Global emission estimates and radiative impact of C4F10, C5F12, C6F14, C7F16 and C8F18
1Center for Global Change Science, Massachusetts Institute of Technology, Cambridge, Massachusetts, USA
2Earth System Research Laboratory, National Oceanic and Atmospheric Administration, Boulder, Colorado, USA
3Cooperative Institute for Research in Environmental Studies, University of Colorado, Boulder, Colorado, USA
*now at: Atmospheric Chemistry Research Group, University of Bristol, Bristol, UK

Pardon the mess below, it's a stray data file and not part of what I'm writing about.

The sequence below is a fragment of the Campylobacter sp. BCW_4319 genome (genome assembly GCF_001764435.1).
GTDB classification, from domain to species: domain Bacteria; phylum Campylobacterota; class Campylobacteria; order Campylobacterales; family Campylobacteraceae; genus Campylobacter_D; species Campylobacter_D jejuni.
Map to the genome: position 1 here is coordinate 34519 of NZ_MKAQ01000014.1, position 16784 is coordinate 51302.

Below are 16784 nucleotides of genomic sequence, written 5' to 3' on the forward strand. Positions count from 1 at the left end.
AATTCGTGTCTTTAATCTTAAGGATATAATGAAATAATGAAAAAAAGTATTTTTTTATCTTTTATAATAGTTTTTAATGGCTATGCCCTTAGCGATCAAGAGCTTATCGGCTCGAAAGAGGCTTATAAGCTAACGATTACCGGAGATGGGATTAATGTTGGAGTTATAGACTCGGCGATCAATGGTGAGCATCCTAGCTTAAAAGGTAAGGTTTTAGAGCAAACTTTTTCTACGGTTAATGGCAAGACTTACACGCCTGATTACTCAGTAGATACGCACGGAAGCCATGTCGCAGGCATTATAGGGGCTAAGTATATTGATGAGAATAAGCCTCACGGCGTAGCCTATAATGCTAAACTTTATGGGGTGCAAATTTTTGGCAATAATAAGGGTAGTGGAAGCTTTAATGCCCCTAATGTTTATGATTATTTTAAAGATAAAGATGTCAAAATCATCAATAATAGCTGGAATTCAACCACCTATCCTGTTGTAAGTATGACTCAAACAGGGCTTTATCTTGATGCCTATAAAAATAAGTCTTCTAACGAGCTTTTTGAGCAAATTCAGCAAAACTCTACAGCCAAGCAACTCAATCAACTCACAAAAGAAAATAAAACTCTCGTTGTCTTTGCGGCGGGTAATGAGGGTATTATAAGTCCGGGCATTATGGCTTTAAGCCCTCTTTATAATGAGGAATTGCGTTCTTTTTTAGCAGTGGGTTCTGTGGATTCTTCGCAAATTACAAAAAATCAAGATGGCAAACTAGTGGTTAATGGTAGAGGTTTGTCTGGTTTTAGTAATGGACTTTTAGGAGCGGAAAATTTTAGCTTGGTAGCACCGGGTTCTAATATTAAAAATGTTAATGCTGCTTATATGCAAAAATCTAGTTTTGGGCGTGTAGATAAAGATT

Abstract. Global emission estimates based on new atmospheric observations are presented for the acylic high molecular weight perfluorocarbons (PFCs): decafluorobutane (C4F10), dodecafluoropentane (C5F12), tetradecafluorohexane (C6F14), hexadecafluoroheptane (C7F16) and octadecafluorooctane (C8F18). Emissions are estimated using a 3-dimensional chemical transport model and an inverse method that includes a growth constraint on emissions. The observations used in the inversion are based on newly measured archived air samples that cover a 39-yr period, from 1973 to 2011, and include 36 Northern Hemispheric and 46 Southern Hemispheric samples (Ivy et al., 2012). The derived emission estimates show that global emission rates were largest in the 1980s and 1990s for C4F10 and C5F12, and in the 1990s for C6F14,C7F16 and C8F18. After a subsequent decline, emissions have remained relatively stable, within 20%, for the last 5 yr. Bottom-up emission estimates are available from the Emission Database for Global Atmospheric Research version 4.2 (EDGARv4.2) for C4F10, C5F12, C6F14 and C7F16, and inventories of C4F10, C5F12 andC6F14 are reported to the United Nations' Framework Convention on Climate Change (UNFCCC) by Annex 1 countries that have ratified the Kyoto Protocol. The atmospheric measurement based emission estimates are 20 times larger than EDGARv4.2 for C4F10 and over three orders of magnitude for C5F12. The derived emission estimates for C6F14 largely agree with the bottom-up estimates from EDGARv4.2. Moreover, the C7F16 emission estimates are comparable to those of EDGARv4.2 at their peak in the 1990s, albeit significant underestimation for the other time periods. There are no bottom-up emission estimates for C8F18, thus the emission rates reported here are the first for C8F18. The reported inventories for C4F10, C5F12 and C6F14 to UNFCCC are five to ten times lower than those estimated in this study. In addition, we present measured infrared absorption spectra for C7F16 and C8F18, and estimate their radiative efficiencies and global warming potentials (GWPs). We find that C8F18's radiative efficiency is similar to trifluoromethyl sulfur pentafluoride's (SF5CF3) at 0.57 W m−2 ppb−1, which is the highest radiative efficiency of any measured atmospheric species. Using the 100-yr time horizon GWPs, the high molecular weight perfluorocarbons studied here contributed up to 15.4% of the total PFC emissions in CO2 equivalents in 1997 and 6% of the total PFC emissions in 2009.